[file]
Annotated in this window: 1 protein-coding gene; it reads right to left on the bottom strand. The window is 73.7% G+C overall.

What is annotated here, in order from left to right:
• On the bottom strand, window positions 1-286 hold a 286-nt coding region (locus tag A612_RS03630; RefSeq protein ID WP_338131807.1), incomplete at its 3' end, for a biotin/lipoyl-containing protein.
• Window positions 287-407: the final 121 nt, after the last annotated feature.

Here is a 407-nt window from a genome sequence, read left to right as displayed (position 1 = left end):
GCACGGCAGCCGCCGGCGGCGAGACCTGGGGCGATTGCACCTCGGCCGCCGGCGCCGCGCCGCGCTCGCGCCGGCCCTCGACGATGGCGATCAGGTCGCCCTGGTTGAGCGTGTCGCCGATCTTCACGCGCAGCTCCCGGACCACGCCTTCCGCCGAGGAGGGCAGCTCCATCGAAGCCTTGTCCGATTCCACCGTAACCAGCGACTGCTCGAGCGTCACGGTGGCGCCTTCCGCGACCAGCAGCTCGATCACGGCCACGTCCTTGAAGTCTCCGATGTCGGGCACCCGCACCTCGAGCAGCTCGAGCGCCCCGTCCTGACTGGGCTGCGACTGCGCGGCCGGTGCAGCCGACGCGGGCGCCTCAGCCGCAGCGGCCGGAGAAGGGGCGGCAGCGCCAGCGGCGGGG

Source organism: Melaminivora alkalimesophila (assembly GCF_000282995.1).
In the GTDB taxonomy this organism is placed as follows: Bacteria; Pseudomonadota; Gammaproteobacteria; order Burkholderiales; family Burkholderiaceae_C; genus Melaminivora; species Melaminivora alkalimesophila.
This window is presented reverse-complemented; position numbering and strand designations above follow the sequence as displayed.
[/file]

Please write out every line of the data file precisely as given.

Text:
Annotated in this window: 1 protein-coding gene; it reads right to left on the bottom strand. The window is 73.7% G+C overall.

What is annotated here, in order from left to right:
• On the bottom strand, window positions 1-286 hold a 286-nt coding region (locus tag A612_RS03630; RefSeq protein ID WP_338131807.1), incomplete at its 3' end, for a biotin/lipoyl-containing protein.
• Window positions 287-407: the final 121 nt, after the last annotated feature.

Here is a 407-nt window from a genome sequence, read left to right as displayed (position 1 = left end):
GCACGGCAGCCGCCGGCGGCGAGACCTGGGGCGATTGCACCTCGGCCGCCGGCGCCGCGCCGCGCTCGCGCCGGCCCTCGACGATGGCGATCAGGTCGCCCTGGTTGAGCGTGTCGCCGATCTTCACGCGCAGCTCCCGGACCACGCCTTCCGCCGAGGAGGGCAGCTCCATCGAAGCCTTGTCCGATTCCACCGTAACCAGCGACTGCTCGAGCGTCACGGTGGCGCCTTCCGCGACCAGCAGCTCGATCACGGCCACGTCCTTGAAGTCTCCGATGTCGGGCACCCGCACCTCGAGCAGCTCGAGCGCCCCGTCCTGACTGGGCTGCGACTGCGCGGCCGGTGCAGCCGACGCGGGCGCCTCAGCCGCAGCGGCCGGAGAAGGGGCGGCAGCGCCAGCGGCGGGG

Source organism: Melaminivora alkalimesophila (assembly GCF_000282995.1).
In the GTDB taxonomy this organism is placed as follows: Bacteria; Pseudomonadota; Gammaproteobacteria; order Burkholderiales; family Burkholderiaceae_C; genus Melaminivora; species Melaminivora alkalimesophila.
This window is presented reverse-complemented; position numbering and strand designations above follow the sequence as displayed.